This is a photo of an open notebook with blank pages. It sits on a table of dark wood and there is a cup of coffee in a black mug with a white rim.

Write With Presence

The summer is definitely over. I know this because my favourite fall tights are mysteriously spread out on my bed and I am not so mysteriously eyeing them fondly. I would have said, “caressing” but I don’t want you to think I’m obsessed. Because of course I really am. Instead of making me feel a twinge of soppiness for backyard BBQs, beach picnics and steamy romance novels (or romances), it’s reminding me to seize the lingering warmth and light that’s still here.

I just finished Tara Brach’s Radical Acceptance and through it was made aware of how acceptance of self can be a long and often hard-won journey, but that it’s absolutely achievable. Brach, a meditation teacher and psychotherapist, writes with clarity about her own struggles with self-acceptance. She also shares stories about clients of hers who, in spite of numerous hard knocks, have been able to perceive their lives with heightened awareness and, as a result, put an end to stories about themselves that cause suffering.

As I was reading this book I couldn’t help but think of all the times I judged myself for not writing. Or for decisions I’d made in my career that I later realized weren’t in my best interests. Feelings of shame, inadequacy and a lack of belonging crept into my consciousness. The fantasies we concoct about our lives, whether about what we should have done in the past or how we want things to be in the future, negate who we are in the present. It is this unwillingness or inability to embrace the here and now that makes it very hard for us to accept ourselves wholly and completely—just as you are (to paraphrase a line from Bridget Jones’s Diary).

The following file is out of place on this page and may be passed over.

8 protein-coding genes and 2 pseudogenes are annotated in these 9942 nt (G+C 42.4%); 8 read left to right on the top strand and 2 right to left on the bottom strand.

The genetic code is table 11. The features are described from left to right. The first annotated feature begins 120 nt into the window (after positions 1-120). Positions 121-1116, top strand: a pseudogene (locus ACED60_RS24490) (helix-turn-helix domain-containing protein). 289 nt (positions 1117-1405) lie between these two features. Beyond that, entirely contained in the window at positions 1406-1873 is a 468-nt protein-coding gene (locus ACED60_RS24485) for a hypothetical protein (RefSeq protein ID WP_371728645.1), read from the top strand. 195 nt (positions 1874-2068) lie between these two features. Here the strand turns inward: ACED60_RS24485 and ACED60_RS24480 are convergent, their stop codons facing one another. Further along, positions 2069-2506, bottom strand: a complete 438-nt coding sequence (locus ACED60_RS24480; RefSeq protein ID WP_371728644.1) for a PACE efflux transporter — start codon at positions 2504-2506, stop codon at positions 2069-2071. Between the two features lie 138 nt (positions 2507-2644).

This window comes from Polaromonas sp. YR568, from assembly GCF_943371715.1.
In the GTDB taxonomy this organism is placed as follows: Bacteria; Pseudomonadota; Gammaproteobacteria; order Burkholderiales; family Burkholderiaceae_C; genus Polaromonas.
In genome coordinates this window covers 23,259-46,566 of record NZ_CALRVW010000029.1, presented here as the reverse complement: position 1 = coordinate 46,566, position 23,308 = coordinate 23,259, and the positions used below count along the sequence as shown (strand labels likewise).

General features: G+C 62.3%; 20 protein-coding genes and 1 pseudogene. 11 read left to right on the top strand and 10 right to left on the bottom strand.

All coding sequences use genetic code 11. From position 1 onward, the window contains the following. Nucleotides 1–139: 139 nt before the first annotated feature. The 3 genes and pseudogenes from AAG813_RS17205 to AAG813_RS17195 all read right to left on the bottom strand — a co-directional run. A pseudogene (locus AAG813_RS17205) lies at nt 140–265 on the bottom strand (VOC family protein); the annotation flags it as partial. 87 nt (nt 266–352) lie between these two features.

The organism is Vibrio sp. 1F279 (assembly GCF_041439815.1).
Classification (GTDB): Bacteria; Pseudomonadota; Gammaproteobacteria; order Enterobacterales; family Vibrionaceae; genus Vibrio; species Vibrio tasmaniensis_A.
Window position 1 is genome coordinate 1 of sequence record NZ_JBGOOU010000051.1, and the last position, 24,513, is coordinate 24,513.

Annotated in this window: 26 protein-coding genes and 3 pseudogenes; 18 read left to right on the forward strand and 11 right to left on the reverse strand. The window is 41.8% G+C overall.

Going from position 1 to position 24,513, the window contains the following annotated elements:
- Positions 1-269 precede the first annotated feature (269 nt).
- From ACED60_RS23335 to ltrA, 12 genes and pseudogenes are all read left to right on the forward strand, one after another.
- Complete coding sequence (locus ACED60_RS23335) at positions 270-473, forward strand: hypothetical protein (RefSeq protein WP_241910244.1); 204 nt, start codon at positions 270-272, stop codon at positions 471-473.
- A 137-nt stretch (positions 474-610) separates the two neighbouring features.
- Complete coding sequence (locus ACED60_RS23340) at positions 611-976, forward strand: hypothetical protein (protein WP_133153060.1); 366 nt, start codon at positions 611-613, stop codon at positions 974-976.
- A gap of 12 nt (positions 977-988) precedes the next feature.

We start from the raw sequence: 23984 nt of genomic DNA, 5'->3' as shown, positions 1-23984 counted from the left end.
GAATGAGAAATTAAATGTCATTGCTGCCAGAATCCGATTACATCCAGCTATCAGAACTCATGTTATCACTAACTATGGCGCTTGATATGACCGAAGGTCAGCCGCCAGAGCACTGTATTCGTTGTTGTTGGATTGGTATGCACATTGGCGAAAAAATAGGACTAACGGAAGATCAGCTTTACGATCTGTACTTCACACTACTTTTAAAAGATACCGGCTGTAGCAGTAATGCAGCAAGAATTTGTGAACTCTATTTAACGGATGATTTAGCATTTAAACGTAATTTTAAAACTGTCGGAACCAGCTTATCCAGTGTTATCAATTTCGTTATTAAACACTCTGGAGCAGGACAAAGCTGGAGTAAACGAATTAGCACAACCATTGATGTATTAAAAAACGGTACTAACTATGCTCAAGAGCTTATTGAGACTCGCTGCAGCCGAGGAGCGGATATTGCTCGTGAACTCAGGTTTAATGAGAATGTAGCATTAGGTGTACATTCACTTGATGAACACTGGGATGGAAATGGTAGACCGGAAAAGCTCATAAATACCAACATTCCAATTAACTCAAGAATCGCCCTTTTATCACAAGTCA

Although, it’s often grueling to make the leap from being self-critical to suddenly internally singing your own praises.

I recently attended a Buddhist meditation retreat and the visiting monk asked the group, “Are your thoughts or actions skilful or unskilful?” When I apply this to my writing life I might rather ask the question, “Are my thoughts nurturing my writing practice, advancing my creative objectives or am I sabotaging myself and my work with damaging self criticism and negative talk?”

You might still be wondering what self-criticism has to do with writing with presence. Well, here’s the kicker…when you make space for your writing (substitute any other art) it’s an act of self-love and nurturing in the deepest sense. This is not to be confused with the misplaced belief that doing art is self-indulgent. Not at all! It is actually self-loving because you are following a hunch that this is the way forward even though the criticism gremlins might still be telling you that you've lost the plot! Focusing on the writing in front of you implies trusting yourself, and the more you make space for, and are present with your craft, the more you also begin to recondition the part that says you're completely loopy. Not only that. Art encapsulates a longing for connection and a desire to bring others along for the ride. In fact, it is the exact opposite of indulgent.

In order to write with any constancy though you have to be present. Present with your thoughts. Present with your feelings and sensations. Present with your words. You must make it clear to all those internal and external noises that the only thing trending is right in front of you. The people yelling in the street aren't important. The pile of laundry on the bed can wait. Your very existence depends on this curious force that you can’t even describe to others even if you tried.

So give yourself 15 minutes, a half hour or hour. Tell those you live with that your hair is on fire and only releasing words on paper or laptop will put it out. Set a timer and show up. Use your best pen, your prized notebook. Dig in. Go deep. Go crazy already. 

Writing with presence is about getting out of your own way and living in that imperfect space of creating. Yes, the voices will come up telling you that you’re a fool for trying. Smile softly when that happens. Give them a nod. Then carry on.